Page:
DCNR and multiple Lancaster County partners recently helped to celebrate the opening of the final section of the Northwest Lancaster County River Trail. Often called the “Northwest River Trail,” this 14-mile, shared-use trail spans five municipalities in northwestern Lancaster County along the Susquehanna River.
“Trails connect places. They connect people to the outdoors. They bring visitors to communities to help keep economies vibrant, and in the case of the Northwest River Trail also connect people to the river,” DCNR Deputy Secretary Mike Walsh said. “So, it’s a great day when we can celebrate a trail being complete, moving us closer to our goal of a trail within 10 minutes of every Pennsylvanian.”
The Northwest River Trail provides access to the Susquehanna River Water Trail for both walking, pedal, and paddle opportunities. It links the rivertowns and villages of Marietta, Wrightsville, Columbia, Bainbridge, and Falmouth, and provides wayfinding signage to users identifying local businesses in these communities.
Long-distance trails like this one don’t just happen. Completing the project took decades, and vision, perseverance, and passion on the part of many partners. The Northwest River Trail has been a 20-year partnership between Lancaster County, the municipalities, DCNR, and the Lancaster County Solid Waste Management Authority.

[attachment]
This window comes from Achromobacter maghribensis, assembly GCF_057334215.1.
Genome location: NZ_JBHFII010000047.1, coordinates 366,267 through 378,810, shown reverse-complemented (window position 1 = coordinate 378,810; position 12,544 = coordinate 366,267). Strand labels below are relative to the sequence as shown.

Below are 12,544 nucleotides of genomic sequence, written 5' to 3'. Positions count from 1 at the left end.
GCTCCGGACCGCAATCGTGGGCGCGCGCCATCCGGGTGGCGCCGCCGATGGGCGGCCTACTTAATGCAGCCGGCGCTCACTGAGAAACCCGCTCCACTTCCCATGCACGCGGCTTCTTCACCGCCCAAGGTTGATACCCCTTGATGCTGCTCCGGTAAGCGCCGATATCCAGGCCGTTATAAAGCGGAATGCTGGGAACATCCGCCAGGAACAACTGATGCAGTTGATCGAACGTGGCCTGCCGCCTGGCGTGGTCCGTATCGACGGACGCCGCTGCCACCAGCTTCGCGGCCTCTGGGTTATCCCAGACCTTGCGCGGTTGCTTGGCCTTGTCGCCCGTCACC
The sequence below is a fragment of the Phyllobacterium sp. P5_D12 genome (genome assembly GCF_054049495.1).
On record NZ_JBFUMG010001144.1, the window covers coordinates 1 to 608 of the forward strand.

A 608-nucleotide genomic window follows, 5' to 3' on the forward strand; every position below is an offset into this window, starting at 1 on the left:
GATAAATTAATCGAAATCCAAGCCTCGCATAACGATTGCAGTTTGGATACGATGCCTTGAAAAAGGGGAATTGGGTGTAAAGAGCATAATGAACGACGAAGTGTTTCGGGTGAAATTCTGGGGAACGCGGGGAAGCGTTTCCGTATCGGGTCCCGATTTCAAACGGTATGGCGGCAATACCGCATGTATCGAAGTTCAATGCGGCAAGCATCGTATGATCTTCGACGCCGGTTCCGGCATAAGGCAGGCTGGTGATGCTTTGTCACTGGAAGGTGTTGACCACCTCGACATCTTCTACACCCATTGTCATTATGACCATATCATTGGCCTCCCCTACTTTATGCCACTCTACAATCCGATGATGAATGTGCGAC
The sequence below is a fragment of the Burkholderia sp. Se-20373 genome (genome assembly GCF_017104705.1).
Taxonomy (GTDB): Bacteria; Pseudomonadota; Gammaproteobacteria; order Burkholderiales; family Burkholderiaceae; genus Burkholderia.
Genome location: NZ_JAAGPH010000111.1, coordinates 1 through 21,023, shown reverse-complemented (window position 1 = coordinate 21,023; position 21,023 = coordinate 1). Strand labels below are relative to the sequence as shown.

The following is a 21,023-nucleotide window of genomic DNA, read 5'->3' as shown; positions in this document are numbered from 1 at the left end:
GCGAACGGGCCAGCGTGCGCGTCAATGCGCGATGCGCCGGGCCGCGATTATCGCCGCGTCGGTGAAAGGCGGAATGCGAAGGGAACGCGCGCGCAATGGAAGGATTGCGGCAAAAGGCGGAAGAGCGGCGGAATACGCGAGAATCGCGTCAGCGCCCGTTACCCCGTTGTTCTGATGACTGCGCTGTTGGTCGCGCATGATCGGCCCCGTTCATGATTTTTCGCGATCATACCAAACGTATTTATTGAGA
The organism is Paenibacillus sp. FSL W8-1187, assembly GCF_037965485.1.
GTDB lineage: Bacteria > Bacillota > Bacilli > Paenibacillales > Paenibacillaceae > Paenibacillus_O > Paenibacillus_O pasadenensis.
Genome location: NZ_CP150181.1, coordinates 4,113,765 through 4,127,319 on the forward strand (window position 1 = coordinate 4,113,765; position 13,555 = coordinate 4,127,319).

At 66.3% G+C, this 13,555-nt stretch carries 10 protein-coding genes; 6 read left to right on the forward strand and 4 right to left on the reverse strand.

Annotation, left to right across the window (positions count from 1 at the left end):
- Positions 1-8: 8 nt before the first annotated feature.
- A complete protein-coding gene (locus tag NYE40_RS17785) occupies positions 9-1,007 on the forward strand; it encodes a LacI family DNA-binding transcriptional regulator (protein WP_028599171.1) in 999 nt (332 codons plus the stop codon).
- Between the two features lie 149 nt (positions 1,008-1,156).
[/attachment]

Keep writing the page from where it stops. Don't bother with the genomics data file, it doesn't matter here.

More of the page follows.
“Don’t tell us something can’t be done,” said Conoy Township Supervisor Stephen Mohr at the opening celebration. “Let’s figure how it can be done. And that is what we have done.”
The trail has led to significant reinvestment in local businesses and creation of new businesses that support outdoor recreation.
“We started our outfitting business in Columbia because we bought into the vision of local leaders that the river is a resource that should be protected yet capitalized on to bring people to town and expand the economy through ecotourism,” said Jim Cox, owner of Chiques Rock Outfitters.
Even though the trail is complete, the work is never really done. There are plans for additional enhancements and amenities along the trail. Planners are also looking to connect it to neighboring trails.
This interconnected trail system is a major goal of Pennsylvania’s Land and Water Trail Network Strategic Plan. Such a trail system benefits Pennsylvanians by reaching more communities, increasing quality of life, allowing long distance travel, and creating economic development opportunities.